All about the asteroid Apophis, which could hit Earth in 2068

All about the asteroid Apophis, which could hit Earth in 2068

The odds are very low but for the experts we need to know more about the asteroid Apophis, and the opportunity will present itself in 2029, at its next close passage to Earth

(image: Nasa) The already guarded special (99942) Apophis, a potentially dangerous asteroid discovered in 2004, could hit us in 2068. Mind you, the probability calculated today is something like 1 in 150 thousand, but some new data acquired between January and March 2020 on this large space rock leave scientists a little less calm. We should take the opportunity of its close passage to Earth in 2029 to study it better and perhaps devise a defensive strategy.

Watch out for Apophis

Since its discovery in 2004 Apophis has had all the eyes - spatial and non - focused on him. It is in fact a large asteroid, more than 300 meters in diameter, whose orbit intersects that of the Earth and has already brought it very close to our planet several times. Initial calculations also gave a small probability of Earth impact for 2029 which, although low, was significant. For this reason it remains included in NASA's list of potentially dangerous asteroids: if it really fell on us it would have more devastating effects than an atomic bomb.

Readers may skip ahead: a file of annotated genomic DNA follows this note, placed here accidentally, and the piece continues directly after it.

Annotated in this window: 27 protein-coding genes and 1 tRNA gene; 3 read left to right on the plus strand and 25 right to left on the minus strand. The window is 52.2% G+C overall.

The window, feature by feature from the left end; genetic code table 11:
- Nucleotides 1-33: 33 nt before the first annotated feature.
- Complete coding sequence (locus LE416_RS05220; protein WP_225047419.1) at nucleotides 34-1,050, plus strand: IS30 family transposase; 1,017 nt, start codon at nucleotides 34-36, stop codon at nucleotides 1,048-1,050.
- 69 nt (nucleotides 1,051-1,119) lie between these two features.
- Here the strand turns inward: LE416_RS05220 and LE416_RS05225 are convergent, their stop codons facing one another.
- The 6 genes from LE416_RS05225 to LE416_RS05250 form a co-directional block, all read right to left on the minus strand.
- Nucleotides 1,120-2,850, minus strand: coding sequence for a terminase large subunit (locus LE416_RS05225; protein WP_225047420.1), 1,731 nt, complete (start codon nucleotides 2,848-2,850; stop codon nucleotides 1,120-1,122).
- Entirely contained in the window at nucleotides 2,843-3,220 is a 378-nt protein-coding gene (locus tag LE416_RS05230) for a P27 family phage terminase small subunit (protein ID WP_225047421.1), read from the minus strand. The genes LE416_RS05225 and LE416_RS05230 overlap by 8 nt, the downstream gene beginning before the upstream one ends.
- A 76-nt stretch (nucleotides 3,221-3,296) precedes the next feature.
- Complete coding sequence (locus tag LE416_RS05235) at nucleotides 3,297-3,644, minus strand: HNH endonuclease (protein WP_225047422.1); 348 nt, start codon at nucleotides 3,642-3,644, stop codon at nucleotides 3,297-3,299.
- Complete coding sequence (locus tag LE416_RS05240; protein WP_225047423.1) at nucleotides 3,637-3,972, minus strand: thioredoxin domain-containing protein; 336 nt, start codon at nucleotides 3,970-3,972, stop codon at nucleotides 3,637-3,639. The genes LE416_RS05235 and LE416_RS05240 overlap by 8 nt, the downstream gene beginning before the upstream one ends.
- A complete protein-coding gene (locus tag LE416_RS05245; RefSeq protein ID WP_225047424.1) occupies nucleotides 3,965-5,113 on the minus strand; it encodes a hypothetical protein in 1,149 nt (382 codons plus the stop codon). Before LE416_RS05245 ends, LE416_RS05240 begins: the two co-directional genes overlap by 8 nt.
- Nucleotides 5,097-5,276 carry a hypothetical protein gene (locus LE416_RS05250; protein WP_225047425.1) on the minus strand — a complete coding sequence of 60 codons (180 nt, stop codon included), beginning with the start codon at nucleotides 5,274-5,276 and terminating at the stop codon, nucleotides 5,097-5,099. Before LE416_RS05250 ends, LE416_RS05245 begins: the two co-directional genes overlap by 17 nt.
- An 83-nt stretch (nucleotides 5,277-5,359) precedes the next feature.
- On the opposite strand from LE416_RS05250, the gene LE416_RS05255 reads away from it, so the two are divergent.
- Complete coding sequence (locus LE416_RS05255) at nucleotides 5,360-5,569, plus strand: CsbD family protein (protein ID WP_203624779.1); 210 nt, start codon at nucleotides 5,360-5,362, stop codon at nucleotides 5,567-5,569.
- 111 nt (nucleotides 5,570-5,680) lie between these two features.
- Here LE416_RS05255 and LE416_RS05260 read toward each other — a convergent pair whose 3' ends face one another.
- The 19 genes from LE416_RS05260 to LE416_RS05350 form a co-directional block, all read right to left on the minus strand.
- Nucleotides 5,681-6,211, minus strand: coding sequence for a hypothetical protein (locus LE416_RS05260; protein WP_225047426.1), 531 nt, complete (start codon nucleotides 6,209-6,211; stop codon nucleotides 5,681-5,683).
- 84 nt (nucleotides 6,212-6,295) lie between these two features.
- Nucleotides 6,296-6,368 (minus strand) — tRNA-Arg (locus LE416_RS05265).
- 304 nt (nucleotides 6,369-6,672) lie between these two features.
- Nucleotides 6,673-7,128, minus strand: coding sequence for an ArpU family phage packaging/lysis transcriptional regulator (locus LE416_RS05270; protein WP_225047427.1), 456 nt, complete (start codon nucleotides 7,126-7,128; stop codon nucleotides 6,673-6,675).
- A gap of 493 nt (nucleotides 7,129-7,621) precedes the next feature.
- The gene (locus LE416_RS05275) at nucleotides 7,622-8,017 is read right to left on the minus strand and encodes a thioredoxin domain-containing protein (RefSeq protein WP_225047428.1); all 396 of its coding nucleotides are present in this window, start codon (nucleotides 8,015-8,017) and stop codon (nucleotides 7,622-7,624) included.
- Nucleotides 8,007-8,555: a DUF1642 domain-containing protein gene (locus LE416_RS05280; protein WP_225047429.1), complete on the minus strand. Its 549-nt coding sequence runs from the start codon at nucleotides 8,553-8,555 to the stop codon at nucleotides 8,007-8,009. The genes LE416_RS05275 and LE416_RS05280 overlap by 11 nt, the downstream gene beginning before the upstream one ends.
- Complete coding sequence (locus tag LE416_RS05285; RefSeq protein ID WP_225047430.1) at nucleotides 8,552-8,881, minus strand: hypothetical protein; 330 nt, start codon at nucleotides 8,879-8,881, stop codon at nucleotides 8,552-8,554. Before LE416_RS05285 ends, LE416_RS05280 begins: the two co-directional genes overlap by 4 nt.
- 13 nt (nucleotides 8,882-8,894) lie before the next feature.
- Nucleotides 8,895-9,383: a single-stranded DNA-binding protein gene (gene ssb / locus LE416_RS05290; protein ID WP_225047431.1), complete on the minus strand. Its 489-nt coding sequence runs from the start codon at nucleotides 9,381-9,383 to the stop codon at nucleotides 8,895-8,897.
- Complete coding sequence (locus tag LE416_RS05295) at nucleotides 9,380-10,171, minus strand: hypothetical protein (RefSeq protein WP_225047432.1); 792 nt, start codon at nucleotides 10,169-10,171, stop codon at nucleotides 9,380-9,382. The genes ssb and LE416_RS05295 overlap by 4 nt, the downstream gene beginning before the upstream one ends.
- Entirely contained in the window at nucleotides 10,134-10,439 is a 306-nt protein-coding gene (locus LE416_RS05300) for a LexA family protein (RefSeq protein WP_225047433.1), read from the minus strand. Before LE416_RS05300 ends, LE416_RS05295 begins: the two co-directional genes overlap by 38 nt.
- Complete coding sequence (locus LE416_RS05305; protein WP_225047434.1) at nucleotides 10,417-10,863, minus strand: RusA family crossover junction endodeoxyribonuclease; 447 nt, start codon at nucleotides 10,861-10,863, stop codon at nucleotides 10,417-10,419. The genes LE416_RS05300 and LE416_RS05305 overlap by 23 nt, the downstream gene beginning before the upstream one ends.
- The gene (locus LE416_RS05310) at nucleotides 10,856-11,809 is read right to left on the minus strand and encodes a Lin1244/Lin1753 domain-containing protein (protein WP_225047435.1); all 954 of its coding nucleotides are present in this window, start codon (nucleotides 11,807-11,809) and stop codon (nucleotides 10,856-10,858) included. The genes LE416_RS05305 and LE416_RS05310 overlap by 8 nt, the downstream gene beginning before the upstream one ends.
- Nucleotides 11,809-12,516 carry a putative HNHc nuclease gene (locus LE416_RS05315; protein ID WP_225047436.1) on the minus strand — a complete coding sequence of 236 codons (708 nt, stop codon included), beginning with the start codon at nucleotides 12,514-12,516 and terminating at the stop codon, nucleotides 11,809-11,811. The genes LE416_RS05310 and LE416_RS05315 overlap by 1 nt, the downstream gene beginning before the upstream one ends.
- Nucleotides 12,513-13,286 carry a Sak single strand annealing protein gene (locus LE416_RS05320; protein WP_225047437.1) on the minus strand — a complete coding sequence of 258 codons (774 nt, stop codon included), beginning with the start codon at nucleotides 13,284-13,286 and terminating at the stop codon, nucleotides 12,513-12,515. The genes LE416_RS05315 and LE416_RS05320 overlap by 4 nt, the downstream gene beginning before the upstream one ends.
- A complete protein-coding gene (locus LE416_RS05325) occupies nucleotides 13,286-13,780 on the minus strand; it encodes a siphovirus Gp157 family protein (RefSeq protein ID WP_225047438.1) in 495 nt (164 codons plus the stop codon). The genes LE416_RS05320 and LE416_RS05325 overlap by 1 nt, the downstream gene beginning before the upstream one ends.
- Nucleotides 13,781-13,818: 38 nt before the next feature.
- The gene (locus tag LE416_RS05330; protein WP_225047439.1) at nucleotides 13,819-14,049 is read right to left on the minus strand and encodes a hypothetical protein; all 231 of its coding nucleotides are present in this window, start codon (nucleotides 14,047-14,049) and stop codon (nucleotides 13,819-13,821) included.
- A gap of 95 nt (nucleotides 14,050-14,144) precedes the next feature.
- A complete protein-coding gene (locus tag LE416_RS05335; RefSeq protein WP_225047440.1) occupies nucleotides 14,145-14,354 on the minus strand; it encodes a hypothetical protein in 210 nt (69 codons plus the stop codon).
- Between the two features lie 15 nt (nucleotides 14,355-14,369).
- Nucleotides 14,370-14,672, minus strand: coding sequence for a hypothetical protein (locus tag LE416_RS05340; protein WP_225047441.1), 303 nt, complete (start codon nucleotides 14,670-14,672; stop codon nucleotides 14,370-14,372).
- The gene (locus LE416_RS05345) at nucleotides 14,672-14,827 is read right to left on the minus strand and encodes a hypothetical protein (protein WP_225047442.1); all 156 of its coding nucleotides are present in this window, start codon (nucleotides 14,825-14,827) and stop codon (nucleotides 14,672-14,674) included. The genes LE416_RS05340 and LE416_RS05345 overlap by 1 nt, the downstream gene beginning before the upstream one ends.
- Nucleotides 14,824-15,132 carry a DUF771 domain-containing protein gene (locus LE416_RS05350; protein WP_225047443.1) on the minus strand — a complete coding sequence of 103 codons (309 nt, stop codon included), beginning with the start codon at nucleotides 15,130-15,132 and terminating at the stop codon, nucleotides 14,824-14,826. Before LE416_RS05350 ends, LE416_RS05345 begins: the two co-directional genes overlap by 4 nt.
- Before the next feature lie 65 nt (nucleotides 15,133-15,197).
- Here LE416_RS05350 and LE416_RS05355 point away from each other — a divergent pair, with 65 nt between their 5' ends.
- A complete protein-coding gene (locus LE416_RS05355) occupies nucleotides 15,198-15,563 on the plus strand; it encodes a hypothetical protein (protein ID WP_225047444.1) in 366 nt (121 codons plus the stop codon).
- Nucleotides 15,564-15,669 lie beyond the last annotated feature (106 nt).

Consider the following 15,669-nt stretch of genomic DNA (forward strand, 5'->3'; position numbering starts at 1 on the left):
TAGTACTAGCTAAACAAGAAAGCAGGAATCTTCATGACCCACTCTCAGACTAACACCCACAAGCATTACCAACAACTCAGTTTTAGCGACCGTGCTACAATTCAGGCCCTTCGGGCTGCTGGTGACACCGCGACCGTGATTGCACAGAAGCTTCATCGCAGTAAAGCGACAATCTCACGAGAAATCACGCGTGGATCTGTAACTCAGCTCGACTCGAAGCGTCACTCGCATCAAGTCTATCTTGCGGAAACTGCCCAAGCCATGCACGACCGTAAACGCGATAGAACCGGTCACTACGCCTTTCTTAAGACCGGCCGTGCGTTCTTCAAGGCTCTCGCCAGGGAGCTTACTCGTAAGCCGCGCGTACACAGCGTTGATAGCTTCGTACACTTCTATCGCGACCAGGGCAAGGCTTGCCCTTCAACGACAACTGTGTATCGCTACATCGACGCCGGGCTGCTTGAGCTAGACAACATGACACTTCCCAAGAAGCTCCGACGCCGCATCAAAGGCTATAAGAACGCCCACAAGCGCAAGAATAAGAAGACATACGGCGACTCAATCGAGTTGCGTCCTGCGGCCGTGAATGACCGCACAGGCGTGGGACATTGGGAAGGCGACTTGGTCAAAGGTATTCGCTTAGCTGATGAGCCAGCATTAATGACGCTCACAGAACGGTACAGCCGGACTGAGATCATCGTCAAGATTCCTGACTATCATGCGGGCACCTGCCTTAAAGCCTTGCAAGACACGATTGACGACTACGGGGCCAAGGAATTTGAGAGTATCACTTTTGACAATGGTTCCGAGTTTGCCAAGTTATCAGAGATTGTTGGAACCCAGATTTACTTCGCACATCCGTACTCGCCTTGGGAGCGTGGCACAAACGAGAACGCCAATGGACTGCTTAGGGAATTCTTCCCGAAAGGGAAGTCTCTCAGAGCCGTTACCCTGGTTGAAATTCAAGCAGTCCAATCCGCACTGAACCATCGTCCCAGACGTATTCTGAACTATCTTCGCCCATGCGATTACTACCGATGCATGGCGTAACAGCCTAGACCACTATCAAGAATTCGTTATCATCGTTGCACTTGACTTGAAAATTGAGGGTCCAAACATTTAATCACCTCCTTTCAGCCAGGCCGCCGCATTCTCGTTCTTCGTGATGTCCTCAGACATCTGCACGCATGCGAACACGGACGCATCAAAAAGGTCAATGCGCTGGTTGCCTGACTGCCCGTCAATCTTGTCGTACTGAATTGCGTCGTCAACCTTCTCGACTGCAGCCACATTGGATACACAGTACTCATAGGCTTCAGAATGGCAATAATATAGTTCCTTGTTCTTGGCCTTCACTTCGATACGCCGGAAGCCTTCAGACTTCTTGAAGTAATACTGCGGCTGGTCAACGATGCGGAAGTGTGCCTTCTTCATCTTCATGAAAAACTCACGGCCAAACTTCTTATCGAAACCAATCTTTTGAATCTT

The continuous observations and consequent calculations have led scientists to exclude the possibility of a impact of Apophis in 2029, when it will touch us at the minimum safe distance of almost 32 thousand kilometers. It is, however, the closest approach to Earth ever predicted for an asteroid of this size.

2068: impact yes, impact no

Can we stop worrying? Not entirely, it seems. According to David Tholen of the University of Hawaii and his colleague Davide Farnocchia, the danger shifts to 2068, when a further close passage of the asteroid to Earth is expected with an impact probability of around 1 in 150 thousand. As reported at the virtual conference of the American Astronomical Society's Division for Planetary Sciences, the two astronomers observed Apophis between January and March last and claim that the asteroid is subjected to a phenomenon known as Yarkovsky acceleration. In practice, the space stone would be subjected to an asymmetrical thrust that changes its orbit: a variable that does not allow the possibility of an impact with the Earth to be safely excluded.

2029: an opportunity

Monitoring Apophis carefully is a necessity for experts. The appointment of April 2029 will be a unique opportunity to study it and we cannot miss it.

NASA, as evidenced by the recent workshop organized by the Lunar and Planetary Institute, is preparing to give the best scientific welcome to Apophis: less than a decade to plan missions from Earth and perhaps in situ (such as the one on Bennu) to obtain information on the physical nature of Apophis, details that otherwise we could never have and that could help us understand how dangerous it really is. And, if so, arm ourselves accordingly.

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